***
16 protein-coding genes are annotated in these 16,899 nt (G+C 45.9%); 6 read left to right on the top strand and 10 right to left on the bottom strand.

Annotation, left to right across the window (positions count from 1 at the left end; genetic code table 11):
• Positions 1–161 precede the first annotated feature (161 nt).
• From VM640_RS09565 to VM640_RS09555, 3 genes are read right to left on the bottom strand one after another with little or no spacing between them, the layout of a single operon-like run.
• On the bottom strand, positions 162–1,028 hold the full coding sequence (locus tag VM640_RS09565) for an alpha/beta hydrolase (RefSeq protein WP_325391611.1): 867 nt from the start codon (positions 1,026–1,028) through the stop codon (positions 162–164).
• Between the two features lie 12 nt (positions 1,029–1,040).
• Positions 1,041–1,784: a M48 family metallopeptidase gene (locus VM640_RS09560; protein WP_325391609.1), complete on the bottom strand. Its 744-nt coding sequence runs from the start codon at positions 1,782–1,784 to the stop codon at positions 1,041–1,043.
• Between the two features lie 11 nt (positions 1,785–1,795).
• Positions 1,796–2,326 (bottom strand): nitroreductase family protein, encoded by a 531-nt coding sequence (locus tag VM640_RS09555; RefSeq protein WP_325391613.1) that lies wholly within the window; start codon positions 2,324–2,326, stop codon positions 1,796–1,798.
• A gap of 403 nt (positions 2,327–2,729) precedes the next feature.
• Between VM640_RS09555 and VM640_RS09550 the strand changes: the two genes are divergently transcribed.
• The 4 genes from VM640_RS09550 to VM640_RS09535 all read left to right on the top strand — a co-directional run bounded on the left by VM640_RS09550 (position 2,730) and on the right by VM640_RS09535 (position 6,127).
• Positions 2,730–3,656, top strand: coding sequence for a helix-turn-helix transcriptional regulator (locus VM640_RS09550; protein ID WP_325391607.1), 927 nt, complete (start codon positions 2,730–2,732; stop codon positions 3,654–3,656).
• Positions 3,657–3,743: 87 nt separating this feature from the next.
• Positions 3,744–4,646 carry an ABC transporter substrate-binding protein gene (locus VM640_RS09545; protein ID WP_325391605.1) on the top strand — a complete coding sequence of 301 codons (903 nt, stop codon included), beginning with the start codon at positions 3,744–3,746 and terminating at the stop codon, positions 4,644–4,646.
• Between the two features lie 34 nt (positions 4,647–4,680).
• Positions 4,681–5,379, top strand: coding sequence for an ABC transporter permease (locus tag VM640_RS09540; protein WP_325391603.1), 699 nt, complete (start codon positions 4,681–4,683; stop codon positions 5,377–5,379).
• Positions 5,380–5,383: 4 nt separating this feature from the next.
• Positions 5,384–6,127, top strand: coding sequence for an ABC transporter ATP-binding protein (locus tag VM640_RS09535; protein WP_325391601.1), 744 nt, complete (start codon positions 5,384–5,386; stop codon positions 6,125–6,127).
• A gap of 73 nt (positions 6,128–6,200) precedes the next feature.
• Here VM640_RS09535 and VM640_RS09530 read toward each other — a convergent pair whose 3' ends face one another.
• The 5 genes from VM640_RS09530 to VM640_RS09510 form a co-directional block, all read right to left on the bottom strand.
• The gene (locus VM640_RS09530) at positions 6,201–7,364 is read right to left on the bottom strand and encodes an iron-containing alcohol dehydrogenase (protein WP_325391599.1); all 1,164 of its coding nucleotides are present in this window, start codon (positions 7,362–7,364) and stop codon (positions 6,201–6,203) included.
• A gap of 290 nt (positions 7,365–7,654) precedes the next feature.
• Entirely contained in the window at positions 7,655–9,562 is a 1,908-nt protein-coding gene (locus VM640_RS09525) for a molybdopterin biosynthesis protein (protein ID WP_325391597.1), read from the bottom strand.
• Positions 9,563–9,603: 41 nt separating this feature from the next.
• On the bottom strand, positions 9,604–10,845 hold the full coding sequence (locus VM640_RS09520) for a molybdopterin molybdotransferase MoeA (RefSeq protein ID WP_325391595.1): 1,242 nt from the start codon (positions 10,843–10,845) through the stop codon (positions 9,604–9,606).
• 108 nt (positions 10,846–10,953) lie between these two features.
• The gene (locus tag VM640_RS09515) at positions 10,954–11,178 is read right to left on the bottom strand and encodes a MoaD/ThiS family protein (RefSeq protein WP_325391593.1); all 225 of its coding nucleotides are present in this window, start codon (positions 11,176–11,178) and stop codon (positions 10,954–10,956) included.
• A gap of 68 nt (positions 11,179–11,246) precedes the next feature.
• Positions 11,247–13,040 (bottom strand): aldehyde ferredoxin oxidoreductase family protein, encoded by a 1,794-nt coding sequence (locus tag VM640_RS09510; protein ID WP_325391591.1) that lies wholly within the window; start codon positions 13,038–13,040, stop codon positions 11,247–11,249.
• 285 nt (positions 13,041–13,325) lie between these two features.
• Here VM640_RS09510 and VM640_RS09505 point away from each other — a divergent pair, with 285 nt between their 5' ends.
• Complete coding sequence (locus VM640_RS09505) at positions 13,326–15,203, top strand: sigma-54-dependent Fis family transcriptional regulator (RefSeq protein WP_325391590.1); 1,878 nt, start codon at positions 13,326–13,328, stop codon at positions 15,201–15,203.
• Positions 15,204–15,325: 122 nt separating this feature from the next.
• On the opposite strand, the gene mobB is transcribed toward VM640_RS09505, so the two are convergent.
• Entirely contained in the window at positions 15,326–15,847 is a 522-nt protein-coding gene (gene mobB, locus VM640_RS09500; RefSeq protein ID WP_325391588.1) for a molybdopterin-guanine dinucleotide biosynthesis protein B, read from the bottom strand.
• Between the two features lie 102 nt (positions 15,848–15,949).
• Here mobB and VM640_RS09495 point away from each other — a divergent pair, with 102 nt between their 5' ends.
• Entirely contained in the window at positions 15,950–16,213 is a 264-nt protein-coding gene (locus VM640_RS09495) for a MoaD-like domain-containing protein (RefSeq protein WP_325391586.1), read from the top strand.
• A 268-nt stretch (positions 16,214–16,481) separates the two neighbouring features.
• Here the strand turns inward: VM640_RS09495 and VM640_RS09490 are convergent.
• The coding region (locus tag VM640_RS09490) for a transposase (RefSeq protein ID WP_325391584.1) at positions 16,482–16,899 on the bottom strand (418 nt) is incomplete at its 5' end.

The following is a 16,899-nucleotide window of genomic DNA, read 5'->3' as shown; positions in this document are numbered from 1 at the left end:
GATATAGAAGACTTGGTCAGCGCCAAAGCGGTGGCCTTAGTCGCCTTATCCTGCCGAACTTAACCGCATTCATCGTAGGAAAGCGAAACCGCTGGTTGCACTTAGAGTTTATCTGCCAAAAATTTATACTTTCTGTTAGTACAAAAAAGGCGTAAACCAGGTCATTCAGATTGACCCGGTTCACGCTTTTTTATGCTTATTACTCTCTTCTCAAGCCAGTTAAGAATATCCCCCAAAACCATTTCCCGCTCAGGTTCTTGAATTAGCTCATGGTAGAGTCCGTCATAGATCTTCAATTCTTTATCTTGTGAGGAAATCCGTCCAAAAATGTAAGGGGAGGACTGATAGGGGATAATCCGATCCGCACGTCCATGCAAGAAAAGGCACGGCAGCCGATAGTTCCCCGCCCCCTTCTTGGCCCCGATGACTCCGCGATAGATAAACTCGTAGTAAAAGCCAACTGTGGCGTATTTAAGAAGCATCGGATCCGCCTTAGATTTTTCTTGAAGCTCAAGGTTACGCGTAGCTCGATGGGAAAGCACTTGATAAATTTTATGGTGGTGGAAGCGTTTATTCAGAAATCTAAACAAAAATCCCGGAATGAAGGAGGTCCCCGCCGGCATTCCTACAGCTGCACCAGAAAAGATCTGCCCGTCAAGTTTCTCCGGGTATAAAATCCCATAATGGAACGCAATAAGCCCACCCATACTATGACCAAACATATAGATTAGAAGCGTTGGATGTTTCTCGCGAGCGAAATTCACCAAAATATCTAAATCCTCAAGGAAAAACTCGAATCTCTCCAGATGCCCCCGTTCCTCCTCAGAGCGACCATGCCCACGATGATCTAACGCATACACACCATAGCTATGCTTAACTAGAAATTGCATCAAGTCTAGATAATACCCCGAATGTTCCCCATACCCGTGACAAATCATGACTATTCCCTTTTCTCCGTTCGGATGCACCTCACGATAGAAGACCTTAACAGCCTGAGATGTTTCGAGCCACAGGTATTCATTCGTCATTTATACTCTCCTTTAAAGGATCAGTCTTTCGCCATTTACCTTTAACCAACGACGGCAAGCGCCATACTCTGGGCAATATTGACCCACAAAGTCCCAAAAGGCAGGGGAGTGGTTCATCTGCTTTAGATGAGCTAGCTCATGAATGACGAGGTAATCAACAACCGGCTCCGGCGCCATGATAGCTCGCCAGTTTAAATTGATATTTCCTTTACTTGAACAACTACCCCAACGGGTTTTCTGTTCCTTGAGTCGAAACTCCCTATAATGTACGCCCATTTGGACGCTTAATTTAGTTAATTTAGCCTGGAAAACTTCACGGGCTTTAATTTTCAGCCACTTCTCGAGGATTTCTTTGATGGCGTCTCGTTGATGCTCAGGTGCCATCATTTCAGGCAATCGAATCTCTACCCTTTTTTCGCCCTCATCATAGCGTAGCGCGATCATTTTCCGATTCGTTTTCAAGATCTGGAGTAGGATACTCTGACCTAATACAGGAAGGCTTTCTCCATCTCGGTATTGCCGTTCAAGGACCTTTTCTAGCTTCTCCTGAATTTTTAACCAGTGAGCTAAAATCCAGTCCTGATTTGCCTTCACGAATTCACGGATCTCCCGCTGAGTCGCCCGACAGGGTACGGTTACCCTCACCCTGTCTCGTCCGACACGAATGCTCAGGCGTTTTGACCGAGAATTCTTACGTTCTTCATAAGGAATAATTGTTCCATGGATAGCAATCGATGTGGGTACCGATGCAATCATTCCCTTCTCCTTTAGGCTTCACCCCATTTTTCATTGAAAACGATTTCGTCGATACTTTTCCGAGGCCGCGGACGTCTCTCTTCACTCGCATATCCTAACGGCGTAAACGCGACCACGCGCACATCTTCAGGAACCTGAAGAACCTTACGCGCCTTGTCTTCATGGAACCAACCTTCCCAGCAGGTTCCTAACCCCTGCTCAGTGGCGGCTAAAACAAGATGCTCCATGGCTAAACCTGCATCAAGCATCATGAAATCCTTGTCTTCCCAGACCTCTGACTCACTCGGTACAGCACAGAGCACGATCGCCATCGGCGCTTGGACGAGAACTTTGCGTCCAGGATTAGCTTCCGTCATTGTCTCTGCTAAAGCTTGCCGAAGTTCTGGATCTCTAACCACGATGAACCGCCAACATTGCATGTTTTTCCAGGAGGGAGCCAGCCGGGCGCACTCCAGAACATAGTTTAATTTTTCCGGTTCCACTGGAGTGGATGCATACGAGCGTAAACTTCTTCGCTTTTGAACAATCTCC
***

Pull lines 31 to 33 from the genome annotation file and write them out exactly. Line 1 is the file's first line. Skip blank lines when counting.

• Positions 11,247–13,040 (bottom strand): aldehyde ferredoxin oxidoreductase family protein, encoded by a 1,794-nt coding sequence (locus tag VM640_RS09510; protein ID WP_325391591.1) that lies wholly within the window; start codon positions 13,038–13,040, stop codon positions 11,247–11,249.
• 285 nt (positions 13,041–13,325) lie between these two features.
• Here VM640_RS09510 and VM640_RS09505 point away from each other — a divergent pair, with 285 nt between their 5' ends.